Several commentators have referred to the massive bailouts and government interventions in the economy as socialism with American characteristics, something akin to China’s march to what it calls “a market economy with Chinese characteristics.” But, as one Chinese friend pointed out, the description is inaccurate: socialism is supposed to care about people. Socialism American-style didn’t do that.
Had the money been spent on helping those who were losing their homes, it might have been a correct characterization. As it was, it was just an expanded version of Corporate Welfarism American-style.
The current crisis has seen the government assume a new role—the “bearer of risk of last resort.” When the private markets were at the point of meltdown, all risk was shifted to the government. The safety net should focus on protecting individuals; but the safety net was extended to corporations, in the belief that the consequences of not doing so would be too horrific. Once extended, it will be difficult to withdraw: firms will know that if they are sufficiently big and their failure represents a sufficient threat to the economy—or if they are sufficiently politically influential—the government will bear the risk of failure. That is why it will be critical to prevent banks from growing so big.
There is, still, a chance for the American political system to restore a modicum of confidence in itself. Yes, Wall Street has used its power and money to buy deregulation, followed swiftly by the most generous bailout in the history of mankind. Yes, the government has failed to restructure the financial system in ways which would reduce the likelihood of a similar crisis, and which strengthened those parts of the financial system that were actually doing what they were supposed to be doing—managing risk and allocating capital. But, still, there is the chance to re-regulate, to correct the mistakes of the past. It is imperative that that be done quickly: for while one side in the struggle, ordinary taxpayers who had to bear the brunt of the cost of the financial sector’s failure, might lose interest as the economy recovers, the other side, the banks, have every incentive to continue to fight to ensure that they have as much freedom to make profits as they can get. But because both the structure of the financial system has been made worse and the way the bailouts have been conducted has worsened the problem of moral hazard, the need for re-regulation is all the greater.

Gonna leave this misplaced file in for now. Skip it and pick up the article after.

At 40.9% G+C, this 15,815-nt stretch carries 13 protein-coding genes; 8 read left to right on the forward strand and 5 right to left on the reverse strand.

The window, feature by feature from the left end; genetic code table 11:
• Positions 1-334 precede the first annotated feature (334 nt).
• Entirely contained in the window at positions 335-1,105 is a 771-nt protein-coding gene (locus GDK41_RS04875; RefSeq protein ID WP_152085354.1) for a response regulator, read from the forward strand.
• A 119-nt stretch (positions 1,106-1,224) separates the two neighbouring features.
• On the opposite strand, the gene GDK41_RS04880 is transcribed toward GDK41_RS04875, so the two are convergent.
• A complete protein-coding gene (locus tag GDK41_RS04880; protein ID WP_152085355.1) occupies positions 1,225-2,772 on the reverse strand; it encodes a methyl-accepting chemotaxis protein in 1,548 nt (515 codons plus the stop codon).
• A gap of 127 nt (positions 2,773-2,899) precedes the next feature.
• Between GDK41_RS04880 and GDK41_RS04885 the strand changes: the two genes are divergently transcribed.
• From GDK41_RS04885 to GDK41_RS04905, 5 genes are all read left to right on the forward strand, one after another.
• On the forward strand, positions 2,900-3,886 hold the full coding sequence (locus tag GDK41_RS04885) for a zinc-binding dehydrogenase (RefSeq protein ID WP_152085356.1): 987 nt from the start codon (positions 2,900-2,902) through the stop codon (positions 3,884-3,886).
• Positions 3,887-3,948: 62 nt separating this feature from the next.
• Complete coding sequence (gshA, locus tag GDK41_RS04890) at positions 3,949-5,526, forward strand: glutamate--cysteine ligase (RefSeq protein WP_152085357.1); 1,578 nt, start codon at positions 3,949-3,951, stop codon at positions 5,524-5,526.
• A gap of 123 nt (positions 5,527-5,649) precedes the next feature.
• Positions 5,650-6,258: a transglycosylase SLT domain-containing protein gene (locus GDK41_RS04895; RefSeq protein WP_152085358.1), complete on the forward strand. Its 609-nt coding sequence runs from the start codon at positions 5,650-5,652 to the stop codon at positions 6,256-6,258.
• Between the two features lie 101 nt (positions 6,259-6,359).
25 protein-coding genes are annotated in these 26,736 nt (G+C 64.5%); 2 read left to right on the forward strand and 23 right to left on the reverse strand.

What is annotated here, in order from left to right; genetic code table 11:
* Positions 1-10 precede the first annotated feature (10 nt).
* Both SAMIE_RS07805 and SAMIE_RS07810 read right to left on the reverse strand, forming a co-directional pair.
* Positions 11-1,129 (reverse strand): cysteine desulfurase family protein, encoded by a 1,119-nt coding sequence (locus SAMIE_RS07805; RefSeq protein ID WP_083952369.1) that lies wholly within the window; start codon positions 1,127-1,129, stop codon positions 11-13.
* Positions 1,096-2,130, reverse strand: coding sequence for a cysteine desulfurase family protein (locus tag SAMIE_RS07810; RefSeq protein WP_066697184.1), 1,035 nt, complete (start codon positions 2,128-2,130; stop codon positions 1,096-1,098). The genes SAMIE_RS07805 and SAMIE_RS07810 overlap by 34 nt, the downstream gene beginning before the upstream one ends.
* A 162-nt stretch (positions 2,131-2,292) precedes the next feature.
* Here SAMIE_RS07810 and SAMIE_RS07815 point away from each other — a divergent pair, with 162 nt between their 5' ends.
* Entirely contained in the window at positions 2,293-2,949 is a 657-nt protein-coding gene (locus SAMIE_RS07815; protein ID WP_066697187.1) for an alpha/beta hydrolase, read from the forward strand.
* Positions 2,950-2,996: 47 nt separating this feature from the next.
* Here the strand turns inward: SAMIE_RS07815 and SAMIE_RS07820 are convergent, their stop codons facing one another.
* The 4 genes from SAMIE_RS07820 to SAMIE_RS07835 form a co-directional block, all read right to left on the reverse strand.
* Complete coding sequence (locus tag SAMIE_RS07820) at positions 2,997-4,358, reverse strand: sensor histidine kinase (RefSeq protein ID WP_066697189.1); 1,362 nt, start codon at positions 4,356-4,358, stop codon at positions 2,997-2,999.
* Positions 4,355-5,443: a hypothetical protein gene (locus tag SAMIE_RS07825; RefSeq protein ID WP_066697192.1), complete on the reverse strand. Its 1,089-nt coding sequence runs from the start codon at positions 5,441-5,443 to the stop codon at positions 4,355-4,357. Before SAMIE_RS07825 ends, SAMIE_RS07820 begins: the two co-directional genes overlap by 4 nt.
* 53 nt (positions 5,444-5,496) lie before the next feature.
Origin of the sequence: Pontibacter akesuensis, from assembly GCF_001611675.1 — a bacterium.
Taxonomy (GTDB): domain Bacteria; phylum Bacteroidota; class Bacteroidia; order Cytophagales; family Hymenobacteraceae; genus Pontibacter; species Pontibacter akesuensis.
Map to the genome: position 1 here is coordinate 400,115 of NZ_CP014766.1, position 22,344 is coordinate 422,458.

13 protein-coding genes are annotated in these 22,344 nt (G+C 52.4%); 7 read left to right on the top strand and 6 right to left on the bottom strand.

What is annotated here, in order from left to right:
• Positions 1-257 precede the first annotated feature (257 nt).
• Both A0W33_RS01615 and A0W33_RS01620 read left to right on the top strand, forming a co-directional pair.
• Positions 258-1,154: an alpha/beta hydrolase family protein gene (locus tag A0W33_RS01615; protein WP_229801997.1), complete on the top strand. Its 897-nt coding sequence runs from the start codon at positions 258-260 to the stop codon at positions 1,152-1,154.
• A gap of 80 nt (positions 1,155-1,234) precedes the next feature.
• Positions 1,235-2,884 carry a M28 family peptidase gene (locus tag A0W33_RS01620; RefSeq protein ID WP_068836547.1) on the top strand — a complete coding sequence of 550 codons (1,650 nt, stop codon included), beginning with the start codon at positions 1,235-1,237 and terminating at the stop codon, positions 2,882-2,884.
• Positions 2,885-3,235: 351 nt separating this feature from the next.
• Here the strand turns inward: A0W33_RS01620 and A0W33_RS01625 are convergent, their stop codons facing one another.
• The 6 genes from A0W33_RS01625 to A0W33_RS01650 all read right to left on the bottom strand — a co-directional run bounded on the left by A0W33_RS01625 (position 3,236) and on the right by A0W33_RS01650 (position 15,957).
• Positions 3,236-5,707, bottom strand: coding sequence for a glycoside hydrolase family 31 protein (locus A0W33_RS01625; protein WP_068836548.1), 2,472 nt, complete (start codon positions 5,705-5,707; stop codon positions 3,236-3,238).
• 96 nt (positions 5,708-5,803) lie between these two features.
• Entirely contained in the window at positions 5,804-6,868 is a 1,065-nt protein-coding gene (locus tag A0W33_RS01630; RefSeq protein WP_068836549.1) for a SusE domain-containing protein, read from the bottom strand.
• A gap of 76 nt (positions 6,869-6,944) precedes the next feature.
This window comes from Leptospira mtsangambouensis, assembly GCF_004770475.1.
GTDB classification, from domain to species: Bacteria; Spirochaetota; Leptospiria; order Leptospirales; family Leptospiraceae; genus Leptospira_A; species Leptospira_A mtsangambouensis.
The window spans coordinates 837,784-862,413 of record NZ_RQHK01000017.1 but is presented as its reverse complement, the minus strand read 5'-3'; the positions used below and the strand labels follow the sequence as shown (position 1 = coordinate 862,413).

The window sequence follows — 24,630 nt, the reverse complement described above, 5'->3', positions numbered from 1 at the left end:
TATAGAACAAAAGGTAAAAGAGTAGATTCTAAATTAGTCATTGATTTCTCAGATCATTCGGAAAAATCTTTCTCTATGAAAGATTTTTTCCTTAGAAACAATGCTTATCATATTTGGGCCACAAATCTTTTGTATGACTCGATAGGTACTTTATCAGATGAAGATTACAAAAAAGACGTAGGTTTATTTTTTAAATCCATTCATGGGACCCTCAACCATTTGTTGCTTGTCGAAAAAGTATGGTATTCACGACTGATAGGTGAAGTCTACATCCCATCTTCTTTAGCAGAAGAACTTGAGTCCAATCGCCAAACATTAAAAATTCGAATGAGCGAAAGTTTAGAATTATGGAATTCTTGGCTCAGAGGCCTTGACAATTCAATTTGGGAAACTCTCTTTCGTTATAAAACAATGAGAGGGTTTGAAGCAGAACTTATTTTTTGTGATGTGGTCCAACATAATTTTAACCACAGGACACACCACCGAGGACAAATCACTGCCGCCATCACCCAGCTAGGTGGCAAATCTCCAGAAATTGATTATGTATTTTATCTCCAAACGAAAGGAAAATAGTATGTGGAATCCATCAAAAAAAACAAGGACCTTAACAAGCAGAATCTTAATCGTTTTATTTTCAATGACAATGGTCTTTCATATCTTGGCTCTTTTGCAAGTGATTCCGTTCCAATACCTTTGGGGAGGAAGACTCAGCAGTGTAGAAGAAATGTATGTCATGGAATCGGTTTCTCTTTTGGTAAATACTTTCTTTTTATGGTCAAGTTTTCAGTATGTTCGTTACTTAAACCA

Reprinted from Freefall: America, Free Markets, and the Sinking of the World Economy by Joseph E. Stiglitz. Copyright © 2010 by Joseph E. Stiglitz. Used with permission of the publisher, W.W. Norton & Company Inc.